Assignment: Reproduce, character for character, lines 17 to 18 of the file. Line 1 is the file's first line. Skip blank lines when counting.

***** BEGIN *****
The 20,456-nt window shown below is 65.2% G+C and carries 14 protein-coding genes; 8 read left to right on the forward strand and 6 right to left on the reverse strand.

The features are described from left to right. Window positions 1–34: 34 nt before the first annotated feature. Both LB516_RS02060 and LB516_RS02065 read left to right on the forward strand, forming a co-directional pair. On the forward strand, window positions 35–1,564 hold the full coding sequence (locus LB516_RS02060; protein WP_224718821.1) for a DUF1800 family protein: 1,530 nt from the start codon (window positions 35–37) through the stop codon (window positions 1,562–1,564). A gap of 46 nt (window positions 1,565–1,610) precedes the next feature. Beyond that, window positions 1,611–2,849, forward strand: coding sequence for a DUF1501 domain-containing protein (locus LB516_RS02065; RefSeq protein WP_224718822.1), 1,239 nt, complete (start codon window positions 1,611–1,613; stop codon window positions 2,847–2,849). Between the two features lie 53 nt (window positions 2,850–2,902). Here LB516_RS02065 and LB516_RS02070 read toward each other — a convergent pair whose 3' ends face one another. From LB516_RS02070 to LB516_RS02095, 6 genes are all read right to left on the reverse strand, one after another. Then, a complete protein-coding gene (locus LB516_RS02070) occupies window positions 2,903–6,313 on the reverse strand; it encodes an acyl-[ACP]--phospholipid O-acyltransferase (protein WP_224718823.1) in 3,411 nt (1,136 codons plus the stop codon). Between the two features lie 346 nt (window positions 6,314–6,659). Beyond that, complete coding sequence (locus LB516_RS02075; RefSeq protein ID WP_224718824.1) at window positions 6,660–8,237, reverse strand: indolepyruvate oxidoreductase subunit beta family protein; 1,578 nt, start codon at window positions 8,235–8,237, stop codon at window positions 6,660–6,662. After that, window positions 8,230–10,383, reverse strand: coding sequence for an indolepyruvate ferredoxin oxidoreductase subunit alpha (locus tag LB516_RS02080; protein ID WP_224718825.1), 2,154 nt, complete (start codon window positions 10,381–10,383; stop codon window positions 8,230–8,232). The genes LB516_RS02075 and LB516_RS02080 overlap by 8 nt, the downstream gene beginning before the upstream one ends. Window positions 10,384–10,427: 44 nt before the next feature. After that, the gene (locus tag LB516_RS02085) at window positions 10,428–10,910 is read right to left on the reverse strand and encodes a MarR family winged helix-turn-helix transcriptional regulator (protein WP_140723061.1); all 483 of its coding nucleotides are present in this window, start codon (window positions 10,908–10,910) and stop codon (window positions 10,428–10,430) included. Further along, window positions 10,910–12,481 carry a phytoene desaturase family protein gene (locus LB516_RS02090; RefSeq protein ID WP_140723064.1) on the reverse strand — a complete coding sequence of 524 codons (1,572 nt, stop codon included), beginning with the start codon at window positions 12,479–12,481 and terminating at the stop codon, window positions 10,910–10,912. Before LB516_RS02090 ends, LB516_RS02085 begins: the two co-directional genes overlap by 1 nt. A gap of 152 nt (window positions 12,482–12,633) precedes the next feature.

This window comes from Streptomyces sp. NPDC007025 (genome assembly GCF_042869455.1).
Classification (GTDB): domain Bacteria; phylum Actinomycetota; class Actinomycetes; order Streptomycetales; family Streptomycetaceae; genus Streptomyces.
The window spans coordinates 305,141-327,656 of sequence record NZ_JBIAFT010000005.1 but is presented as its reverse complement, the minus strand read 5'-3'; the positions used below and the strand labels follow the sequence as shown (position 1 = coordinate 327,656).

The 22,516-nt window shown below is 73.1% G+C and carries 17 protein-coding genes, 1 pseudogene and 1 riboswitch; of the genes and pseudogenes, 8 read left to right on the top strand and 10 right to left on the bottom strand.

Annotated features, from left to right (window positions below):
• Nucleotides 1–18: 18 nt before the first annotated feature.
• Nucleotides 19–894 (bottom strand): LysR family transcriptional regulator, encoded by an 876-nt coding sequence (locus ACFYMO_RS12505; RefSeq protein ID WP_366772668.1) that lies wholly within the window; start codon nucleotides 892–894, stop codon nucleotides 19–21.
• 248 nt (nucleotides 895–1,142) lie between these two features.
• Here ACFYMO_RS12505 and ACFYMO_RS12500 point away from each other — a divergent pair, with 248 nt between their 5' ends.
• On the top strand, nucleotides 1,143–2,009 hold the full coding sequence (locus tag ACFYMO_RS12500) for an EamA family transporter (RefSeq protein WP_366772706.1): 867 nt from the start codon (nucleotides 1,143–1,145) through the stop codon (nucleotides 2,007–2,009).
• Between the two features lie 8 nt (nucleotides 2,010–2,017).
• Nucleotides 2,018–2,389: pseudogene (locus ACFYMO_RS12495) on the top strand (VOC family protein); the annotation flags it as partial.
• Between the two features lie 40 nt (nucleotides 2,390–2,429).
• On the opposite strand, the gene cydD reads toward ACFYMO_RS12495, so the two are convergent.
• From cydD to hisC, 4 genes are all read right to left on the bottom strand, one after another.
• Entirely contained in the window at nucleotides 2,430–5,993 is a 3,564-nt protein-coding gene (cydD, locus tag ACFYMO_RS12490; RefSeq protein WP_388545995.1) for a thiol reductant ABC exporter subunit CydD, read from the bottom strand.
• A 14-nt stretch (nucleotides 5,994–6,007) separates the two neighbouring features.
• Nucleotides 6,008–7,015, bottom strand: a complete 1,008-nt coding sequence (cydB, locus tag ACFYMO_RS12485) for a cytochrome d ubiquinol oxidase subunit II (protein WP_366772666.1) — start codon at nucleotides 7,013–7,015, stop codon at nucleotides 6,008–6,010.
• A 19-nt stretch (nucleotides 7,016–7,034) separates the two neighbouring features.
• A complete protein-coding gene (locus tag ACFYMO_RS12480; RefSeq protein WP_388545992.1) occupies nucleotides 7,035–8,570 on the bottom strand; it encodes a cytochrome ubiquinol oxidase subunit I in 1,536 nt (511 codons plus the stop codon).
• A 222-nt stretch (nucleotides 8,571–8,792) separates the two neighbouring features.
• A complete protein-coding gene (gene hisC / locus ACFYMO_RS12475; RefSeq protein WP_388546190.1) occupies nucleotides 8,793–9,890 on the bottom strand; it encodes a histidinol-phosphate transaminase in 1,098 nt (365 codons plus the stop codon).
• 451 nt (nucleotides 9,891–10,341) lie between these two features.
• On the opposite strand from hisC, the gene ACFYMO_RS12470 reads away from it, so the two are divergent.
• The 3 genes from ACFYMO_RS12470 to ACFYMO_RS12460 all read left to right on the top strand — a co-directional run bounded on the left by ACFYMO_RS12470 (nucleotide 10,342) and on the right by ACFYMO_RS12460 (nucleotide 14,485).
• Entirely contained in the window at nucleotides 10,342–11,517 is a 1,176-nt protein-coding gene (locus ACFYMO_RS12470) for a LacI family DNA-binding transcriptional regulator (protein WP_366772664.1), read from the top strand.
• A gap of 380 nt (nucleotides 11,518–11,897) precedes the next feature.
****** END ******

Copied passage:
• From cydD to hisC, 4 genes are all read right to left on the bottom strand, one after another.
• Entirely contained in the window at nucleotides 2,430–5,993 is a 3,564-nt protein-coding gene (cydD, locus tag ACFYMO_RS12490; RefSeq protein WP_388545995.1) for a thiol reductant ABC exporter subunit CydD, read from the bottom strand.